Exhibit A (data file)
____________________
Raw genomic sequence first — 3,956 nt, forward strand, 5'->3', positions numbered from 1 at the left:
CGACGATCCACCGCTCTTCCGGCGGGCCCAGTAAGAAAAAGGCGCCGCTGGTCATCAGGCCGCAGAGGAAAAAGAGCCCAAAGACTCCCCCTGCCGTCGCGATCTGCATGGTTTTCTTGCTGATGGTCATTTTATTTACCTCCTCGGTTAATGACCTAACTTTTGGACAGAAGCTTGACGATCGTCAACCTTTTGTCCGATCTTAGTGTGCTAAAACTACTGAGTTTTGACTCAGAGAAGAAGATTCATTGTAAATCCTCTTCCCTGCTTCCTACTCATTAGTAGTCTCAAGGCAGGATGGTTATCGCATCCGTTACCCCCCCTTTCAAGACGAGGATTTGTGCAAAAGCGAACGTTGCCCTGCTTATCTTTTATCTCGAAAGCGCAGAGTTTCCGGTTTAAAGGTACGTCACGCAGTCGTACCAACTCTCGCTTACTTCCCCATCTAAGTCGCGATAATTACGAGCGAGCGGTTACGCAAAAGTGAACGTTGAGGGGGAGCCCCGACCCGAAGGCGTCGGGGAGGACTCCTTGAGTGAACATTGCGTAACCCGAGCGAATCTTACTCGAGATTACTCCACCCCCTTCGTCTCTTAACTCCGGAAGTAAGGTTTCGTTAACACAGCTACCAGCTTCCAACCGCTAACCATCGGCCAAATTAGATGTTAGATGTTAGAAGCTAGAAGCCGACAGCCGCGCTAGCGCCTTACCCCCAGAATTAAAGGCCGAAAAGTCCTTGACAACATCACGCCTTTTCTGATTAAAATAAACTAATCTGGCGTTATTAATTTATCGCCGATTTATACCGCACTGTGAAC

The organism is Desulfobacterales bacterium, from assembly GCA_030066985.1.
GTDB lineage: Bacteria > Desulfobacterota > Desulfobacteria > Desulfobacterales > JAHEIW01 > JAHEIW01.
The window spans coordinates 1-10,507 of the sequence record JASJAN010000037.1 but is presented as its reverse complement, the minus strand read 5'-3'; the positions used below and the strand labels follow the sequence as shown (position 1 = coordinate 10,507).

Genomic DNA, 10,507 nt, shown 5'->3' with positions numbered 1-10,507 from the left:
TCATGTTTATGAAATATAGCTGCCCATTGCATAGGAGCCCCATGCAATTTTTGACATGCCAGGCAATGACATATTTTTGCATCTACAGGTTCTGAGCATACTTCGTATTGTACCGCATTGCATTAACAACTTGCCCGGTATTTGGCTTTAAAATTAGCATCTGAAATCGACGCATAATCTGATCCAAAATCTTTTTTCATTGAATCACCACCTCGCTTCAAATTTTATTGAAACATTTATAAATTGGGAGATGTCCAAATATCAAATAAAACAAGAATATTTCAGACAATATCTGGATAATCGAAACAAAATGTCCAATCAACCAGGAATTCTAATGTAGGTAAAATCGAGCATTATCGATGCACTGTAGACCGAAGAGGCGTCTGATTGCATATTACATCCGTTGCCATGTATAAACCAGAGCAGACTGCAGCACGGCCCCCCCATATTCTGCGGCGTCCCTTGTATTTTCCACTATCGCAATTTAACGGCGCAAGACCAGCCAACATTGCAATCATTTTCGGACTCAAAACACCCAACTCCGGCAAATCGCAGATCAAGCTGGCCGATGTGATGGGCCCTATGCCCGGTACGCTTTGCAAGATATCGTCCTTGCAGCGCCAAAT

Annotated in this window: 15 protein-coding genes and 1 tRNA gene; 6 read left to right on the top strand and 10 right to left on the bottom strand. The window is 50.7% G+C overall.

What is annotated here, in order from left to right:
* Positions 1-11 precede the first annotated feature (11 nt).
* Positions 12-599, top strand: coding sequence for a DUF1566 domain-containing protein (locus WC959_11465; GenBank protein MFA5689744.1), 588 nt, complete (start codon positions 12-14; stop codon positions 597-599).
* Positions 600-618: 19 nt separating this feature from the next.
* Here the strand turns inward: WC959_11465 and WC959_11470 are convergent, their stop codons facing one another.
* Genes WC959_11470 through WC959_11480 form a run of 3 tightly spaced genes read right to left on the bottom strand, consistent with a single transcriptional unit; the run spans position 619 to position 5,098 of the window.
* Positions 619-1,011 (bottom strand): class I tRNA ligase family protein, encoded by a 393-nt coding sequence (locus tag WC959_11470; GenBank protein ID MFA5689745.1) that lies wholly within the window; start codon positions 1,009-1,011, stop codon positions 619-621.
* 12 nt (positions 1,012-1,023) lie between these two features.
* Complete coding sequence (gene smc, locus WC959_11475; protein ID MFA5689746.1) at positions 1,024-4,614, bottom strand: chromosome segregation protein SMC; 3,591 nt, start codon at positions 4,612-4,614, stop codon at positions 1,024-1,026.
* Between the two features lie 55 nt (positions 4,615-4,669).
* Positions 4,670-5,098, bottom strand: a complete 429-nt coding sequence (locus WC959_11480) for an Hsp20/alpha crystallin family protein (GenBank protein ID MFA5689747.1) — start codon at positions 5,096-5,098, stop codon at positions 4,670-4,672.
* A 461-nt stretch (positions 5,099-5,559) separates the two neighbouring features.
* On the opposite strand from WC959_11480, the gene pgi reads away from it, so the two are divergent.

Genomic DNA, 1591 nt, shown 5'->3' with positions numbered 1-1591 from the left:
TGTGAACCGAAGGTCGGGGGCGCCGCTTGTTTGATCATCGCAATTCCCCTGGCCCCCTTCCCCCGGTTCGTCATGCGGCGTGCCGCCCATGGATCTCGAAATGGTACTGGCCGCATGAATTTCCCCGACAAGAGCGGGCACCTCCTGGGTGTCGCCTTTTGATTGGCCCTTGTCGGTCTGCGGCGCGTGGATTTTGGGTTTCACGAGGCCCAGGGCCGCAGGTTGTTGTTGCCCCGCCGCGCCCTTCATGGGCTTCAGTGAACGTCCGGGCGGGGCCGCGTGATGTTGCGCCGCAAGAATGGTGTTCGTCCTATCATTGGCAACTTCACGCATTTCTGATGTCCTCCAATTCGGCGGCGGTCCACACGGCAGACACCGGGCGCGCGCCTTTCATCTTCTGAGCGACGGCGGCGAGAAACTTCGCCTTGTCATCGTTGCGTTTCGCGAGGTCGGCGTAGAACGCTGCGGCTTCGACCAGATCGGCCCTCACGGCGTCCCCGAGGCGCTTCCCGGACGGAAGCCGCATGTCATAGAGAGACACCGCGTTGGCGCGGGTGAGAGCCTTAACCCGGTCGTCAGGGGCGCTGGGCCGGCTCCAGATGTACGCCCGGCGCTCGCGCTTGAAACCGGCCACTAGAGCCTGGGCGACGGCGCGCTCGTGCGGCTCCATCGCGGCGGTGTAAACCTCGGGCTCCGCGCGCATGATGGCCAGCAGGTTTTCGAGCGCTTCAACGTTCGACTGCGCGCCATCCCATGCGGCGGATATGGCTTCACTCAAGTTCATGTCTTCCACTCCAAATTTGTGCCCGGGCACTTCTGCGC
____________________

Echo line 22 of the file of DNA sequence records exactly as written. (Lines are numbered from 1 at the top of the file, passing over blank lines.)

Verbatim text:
Genomic DNA, 1591 nt, shown 5'->3' with positions numbered 1-1591 from the left: